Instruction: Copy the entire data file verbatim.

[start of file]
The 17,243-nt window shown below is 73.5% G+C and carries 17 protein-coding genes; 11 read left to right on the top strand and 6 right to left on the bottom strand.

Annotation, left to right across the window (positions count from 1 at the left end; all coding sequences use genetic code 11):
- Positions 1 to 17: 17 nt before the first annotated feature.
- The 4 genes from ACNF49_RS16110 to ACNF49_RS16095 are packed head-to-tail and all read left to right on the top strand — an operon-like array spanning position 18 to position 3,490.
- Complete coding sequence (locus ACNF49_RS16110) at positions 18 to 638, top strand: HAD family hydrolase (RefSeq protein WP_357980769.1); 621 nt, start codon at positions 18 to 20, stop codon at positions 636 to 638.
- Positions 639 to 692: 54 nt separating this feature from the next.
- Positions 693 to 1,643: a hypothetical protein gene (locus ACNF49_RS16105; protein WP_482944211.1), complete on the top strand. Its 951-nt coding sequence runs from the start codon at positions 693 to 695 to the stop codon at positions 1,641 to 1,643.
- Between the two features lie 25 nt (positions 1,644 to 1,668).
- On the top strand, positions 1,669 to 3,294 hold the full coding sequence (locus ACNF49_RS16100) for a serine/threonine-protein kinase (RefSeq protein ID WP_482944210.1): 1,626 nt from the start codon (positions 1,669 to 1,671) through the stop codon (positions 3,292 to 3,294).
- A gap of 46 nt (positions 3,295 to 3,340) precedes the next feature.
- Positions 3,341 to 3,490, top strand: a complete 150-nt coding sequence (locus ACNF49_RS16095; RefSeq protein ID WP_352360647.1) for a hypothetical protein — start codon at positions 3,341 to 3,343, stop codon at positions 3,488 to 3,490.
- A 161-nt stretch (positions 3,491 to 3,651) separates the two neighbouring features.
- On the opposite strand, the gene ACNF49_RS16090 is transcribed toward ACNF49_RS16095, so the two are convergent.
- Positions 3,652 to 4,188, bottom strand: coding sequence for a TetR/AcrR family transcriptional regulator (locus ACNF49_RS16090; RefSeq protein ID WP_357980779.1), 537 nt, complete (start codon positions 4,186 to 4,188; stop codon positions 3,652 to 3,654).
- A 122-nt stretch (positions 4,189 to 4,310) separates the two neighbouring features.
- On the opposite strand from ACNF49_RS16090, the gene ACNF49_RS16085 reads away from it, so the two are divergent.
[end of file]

The 17,243-nt window shown below is 73.5% G+C and carries 17 protein-coding genes; 11 read left to right on the top strand and 6 right to left on the bottom strand.

Annotation, left to right across the window (positions count from 1 at the left end; all coding sequences use genetic code 11):
- Positions 1 to 17: 17 nt before the first annotated feature.
- The 4 genes from ACNF49_RS16110 to ACNF49_RS16095 are packed head-to-tail and all read left to right on the top strand — an operon-like array spanning position 18 to position 3,490.
- Complete coding sequence (locus ACNF49_RS16110) at positions 18 to 638, top strand: HAD family hydrolase (RefSeq protein WP_357980769.1); 621 nt, start codon at positions 18 to 20, stop codon at positions 636 to 638.
- Positions 639 to 692: 54 nt separating this feature from the next.
- Positions 693 to 1,643: a hypothetical protein gene (locus ACNF49_RS16105; protein WP_482944211.1), complete on the top strand. Its 951-nt coding sequence runs from the start codon at positions 693 to 695 to the stop codon at positions 1,641 to 1,643.
- Between the two features lie 25 nt (positions 1,644 to 1,668).
- On the top strand, positions 1,669 to 3,294 hold the full coding sequence (locus ACNF49_RS16100) for a serine/threonine-protein kinase (RefSeq protein ID WP_482944210.1): 1,626 nt from the start codon (positions 1,669 to 1,671) through the stop codon (positions 3,292 to 3,294).
- A gap of 46 nt (positions 3,295 to 3,340) precedes the next feature.
- Positions 3,341 to 3,490, top strand: a complete 150-nt coding sequence (locus ACNF49_RS16095; RefSeq protein ID WP_352360647.1) for a hypothetical protein — start codon at positions 3,341 to 3,343, stop codon at positions 3,488 to 3,490.
- A 161-nt stretch (positions 3,491 to 3,651) separates the two neighbouring features.
- On the opposite strand, the gene ACNF49_RS16090 is transcribed toward ACNF49_RS16095, so the two are convergent.
- Positions 3,652 to 4,188, bottom strand: coding sequence for a TetR/AcrR family transcriptional regulator (locus ACNF49_RS16090; RefSeq protein ID WP_357980779.1), 537 nt, complete (start codon positions 4,186 to 4,188; stop codon positions 3,652 to 3,654).
- A 122-nt stretch (positions 4,189 to 4,310) separates the two neighbouring features.
- On the opposite strand from ACNF49_RS16090, the gene ACNF49_RS16085 reads away from it, so the two are divergent.